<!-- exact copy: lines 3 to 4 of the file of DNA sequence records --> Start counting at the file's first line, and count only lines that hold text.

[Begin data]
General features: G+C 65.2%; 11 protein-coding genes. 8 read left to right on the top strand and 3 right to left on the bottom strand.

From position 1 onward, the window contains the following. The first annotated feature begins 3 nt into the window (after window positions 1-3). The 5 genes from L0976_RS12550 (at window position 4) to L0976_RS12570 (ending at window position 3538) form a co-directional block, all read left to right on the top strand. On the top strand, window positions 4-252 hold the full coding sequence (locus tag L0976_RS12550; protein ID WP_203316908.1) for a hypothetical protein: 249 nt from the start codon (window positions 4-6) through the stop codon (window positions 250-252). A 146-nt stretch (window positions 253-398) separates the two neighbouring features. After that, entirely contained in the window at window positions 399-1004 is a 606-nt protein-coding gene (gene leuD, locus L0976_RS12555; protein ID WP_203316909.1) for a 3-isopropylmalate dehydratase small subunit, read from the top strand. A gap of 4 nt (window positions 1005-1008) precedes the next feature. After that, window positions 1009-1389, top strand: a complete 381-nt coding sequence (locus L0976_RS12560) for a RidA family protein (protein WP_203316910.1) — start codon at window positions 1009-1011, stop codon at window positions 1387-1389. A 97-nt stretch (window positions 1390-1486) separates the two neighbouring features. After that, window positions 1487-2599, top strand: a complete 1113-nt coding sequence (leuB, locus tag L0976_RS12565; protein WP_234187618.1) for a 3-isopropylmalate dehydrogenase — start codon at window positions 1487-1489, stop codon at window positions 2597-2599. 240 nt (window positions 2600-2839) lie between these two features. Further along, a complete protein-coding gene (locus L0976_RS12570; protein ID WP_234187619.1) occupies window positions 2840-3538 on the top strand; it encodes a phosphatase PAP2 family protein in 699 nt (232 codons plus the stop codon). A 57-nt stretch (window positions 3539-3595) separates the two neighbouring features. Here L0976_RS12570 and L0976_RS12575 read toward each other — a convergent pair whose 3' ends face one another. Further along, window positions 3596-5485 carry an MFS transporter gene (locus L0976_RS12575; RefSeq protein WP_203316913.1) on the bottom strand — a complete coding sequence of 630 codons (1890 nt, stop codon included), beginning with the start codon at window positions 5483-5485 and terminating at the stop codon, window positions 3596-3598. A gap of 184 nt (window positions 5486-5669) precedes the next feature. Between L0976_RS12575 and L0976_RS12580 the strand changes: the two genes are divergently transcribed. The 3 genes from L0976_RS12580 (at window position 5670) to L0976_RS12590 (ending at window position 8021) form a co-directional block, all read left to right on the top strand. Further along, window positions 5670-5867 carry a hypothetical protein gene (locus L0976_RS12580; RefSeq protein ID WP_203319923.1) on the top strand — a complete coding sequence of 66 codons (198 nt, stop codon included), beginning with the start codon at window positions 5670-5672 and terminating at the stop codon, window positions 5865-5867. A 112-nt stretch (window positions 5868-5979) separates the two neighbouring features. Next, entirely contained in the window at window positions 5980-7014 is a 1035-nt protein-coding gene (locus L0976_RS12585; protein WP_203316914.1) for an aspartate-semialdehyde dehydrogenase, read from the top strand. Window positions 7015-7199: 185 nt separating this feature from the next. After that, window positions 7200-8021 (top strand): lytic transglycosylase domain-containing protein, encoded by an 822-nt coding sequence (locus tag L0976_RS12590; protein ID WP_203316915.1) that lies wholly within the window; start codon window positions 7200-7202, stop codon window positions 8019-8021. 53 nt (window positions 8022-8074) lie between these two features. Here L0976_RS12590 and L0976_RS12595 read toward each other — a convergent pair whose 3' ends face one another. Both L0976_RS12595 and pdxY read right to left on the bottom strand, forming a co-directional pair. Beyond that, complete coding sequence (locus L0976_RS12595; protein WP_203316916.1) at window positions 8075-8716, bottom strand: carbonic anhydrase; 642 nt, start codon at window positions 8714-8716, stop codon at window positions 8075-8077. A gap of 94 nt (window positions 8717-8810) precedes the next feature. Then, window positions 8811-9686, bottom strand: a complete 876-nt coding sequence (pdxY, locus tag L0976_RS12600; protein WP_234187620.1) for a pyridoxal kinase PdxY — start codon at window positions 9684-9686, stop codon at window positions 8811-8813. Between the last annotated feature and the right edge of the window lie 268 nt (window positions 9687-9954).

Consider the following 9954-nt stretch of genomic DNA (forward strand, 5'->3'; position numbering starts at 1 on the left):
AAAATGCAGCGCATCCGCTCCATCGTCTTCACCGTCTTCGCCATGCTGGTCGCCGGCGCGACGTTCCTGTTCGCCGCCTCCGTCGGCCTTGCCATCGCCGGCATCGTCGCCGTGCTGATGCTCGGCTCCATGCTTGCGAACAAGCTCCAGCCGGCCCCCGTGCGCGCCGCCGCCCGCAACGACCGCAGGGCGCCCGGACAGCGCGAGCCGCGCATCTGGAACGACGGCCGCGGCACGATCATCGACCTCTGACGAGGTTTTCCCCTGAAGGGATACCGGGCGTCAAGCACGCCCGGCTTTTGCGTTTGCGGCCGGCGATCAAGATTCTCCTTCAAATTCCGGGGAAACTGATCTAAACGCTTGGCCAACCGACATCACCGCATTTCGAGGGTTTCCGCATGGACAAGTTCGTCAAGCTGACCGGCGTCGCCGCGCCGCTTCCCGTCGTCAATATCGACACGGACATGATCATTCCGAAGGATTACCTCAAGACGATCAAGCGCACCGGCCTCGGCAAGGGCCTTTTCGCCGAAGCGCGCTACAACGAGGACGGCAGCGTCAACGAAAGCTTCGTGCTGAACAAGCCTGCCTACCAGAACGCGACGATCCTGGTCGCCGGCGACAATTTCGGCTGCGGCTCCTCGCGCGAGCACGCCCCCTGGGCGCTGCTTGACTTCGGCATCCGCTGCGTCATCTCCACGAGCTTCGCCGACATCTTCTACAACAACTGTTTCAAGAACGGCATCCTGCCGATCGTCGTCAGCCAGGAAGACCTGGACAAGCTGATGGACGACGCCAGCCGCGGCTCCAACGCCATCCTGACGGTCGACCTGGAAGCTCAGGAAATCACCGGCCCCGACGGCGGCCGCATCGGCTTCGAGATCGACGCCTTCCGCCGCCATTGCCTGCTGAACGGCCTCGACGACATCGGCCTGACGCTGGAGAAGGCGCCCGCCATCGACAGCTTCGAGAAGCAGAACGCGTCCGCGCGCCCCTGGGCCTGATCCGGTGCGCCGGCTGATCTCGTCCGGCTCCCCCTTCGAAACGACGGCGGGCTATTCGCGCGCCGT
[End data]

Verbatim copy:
Consider the following 9954-nt stretch of genomic DNA (forward strand, 5'->3'; position numbering starts at 1 on the left):
AAAATGCAGCGCATCCGCTCCATCGTCTTCACCGTCTTCGCCATGCTGGTCGCCGGCGCGACGTTCCTGTTCGCCGCCTCCGTCGGCCTTGCCATCGCCGGCATCGTCGCCGTGCTGATGCTCGGCTCCATGCTTGCGAACAAGCTCCAGCCGGCCCCCGTGCGCGCCGCCGCCCGCAACGACCGCAGGGCGCCCGGACAGCGCGAGCCGCGCATCTGGAACGACGGCCGCGGCACGATCATCGACCTCTGACGAGGTTTTCCCCTGAAGGGATACCGGGCGTCAAGCACGCCCGGCTTTTGCGTTTGCGGCCGGCGATCAAGATTCTCCTTCAAATTCCGGGGAAACTGATCTAAACGCTTGGCCAACCGACATCACCGCATTTCGAGGGTTTCCGCATGGACAAGTTCGTCAAGCTGACCGGCGTCGCCGCGCCGCTTCCCGTCGTCAATATCGACACGGACATGATCATTCCGAAGGATTACCTCAAGACGATCAAGCGCACCGGCCTCGGCAAGGGCCTTTTCGCCGAAGCGCGCTACAACGAGGACGGCAGCGTCAACGAAAGCTTCGTGCTGAACAAGCCTGCCTACCAGAACGCGACGATCCTGGTCGCCGGCGACAATTTCGGCTGCGGCTCCTCGCGCGAGCACGCCCCCTGGGCGCTGCTTGACTTCGGCATCCGCTGCGTCATCTCCACGAGCTTCGCCGACATCTTCTACAACAACTGTTTCAAGAACGGCATCCTGCCGATCGTCGTCAGCCAGGAAGACCTGGACAAGCTGATGGACGACGCCAGCCGCGGCTCCAACGCCATCCTGACGGTCGACCTGGAAGCTCAGGAAATCACCGGCCCCGACGGCGGCCGCATCGGCTTCGAGATCGACGCCTTCCGCCGCCATTGCCTGCTGAACGGCCTCGACGACATCGGCCTGACGCTGGAGAAGGCGCCCGCCATCGACAGCTTCGAGAAGCAGAACGCGTCCGCGCGCCCCTGGGCCTGATCCGGTGCGCCGGCTGATCTCGTCCGGCTCCCCCTTCGAAACGACGGCGGGCTATTCGCGCGCCGT